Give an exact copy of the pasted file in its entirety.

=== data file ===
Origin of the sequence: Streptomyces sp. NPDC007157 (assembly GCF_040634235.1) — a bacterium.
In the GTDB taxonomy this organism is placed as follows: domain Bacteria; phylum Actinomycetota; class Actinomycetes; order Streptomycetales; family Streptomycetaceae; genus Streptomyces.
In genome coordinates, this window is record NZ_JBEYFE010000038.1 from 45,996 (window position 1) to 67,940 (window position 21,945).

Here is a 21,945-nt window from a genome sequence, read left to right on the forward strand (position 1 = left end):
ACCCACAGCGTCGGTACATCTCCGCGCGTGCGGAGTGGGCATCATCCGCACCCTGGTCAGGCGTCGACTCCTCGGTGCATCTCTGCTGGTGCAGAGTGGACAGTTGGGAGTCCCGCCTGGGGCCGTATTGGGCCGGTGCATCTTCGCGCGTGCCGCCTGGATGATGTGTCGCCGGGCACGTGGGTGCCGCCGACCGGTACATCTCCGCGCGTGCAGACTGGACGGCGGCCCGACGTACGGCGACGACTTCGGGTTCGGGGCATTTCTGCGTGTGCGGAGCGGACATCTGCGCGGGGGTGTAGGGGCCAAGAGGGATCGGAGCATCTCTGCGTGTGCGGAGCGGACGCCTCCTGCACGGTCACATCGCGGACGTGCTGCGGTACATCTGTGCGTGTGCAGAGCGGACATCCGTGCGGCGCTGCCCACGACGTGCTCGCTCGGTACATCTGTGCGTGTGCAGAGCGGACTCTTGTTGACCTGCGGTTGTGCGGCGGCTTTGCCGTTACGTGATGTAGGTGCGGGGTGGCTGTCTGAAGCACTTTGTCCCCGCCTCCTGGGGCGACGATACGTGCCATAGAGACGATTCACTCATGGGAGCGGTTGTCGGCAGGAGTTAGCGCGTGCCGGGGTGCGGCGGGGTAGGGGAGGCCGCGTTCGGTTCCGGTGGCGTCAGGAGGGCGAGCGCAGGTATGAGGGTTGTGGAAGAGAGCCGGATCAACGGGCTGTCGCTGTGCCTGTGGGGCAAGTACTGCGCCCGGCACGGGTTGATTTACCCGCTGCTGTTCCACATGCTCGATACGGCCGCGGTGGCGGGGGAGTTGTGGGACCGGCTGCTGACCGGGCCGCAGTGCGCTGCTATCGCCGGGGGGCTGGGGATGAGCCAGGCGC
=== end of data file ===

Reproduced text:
Origin of the sequence: Streptomyces sp. NPDC007157 (assembly GCF_040634235.1) — a bacterium.
In the GTDB taxonomy this organism is placed as follows: domain Bacteria; phylum Actinomycetota; class Actinomycetes; order Streptomycetales; family Streptomycetaceae; genus Streptomyces.
In genome coordinates, this window is record NZ_JBEYFE010000038.1 from 45,996 (window position 1) to 67,940 (window position 21,945).

Here is a 21,945-nt window from a genome sequence, read left to right on the forward strand (position 1 = left end):
ACCCACAGCGTCGGTACATCTCCGCGCGTGCGGAGTGGGCATCATCCGCACCCTGGTCAGGCGTCGACTCCTCGGTGCATCTCTGCTGGTGCAGAGTGGACAGTTGGGAGTCCCGCCTGGGGCCGTATTGGGCCGGTGCATCTTCGCGCGTGCCGCCTGGATGATGTGTCGCCGGGCACGTGGGTGCCGCCGACCGGTACATCTCCGCGCGTGCAGACTGGACGGCGGCCCGACGTACGGCGACGACTTCGGGTTCGGGGCATTTCTGCGTGTGCGGAGCGGACATCTGCGCGGGGGTGTAGGGGCCAAGAGGGATCGGAGCATCTCTGCGTGTGCGGAGCGGACGCCTCCTGCACGGTCACATCGCGGACGTGCTGCGGTACATCTGTGCGTGTGCAGAGCGGACATCCGTGCGGCGCTGCCCACGACGTGCTCGCTCGGTACATCTGTGCGTGTGCAGAGCGGACTCTTGTTGACCTGCGGTTGTGCGGCGGCTTTGCCGTTACGTGATGTAGGTGCGGGGTGGCTGTCTGAAGCACTTTGTCCCCGCCTCCTGGGGCGACGATACGTGCCATAGAGACGATTCACTCATGGGAGCGGTTGTCGGCAGGAGTTAGCGCGTGCCGGGGTGCGGCGGGGTAGGGGAGGCCGCGTTCGGTTCCGGTGGCGTCAGGAGGGCGAGCGCAGGTATGAGGGTTGTGGAAGAGAGCCGGATCAACGGGCTGTCGCTGTGCCTGTGGGGCAAGTACTGCGCCCGGCACGGGTTGATTTACCCGCTGCTGTTCCACATGCTCGATACGGCCGCGGTGGCGGGGGAGTTGTGGGACCGGCTGCTGACCGGGCCGCAGTGCGCTGCTATCGCCGGGGGGCTGGGGATGAGCCAGGCGC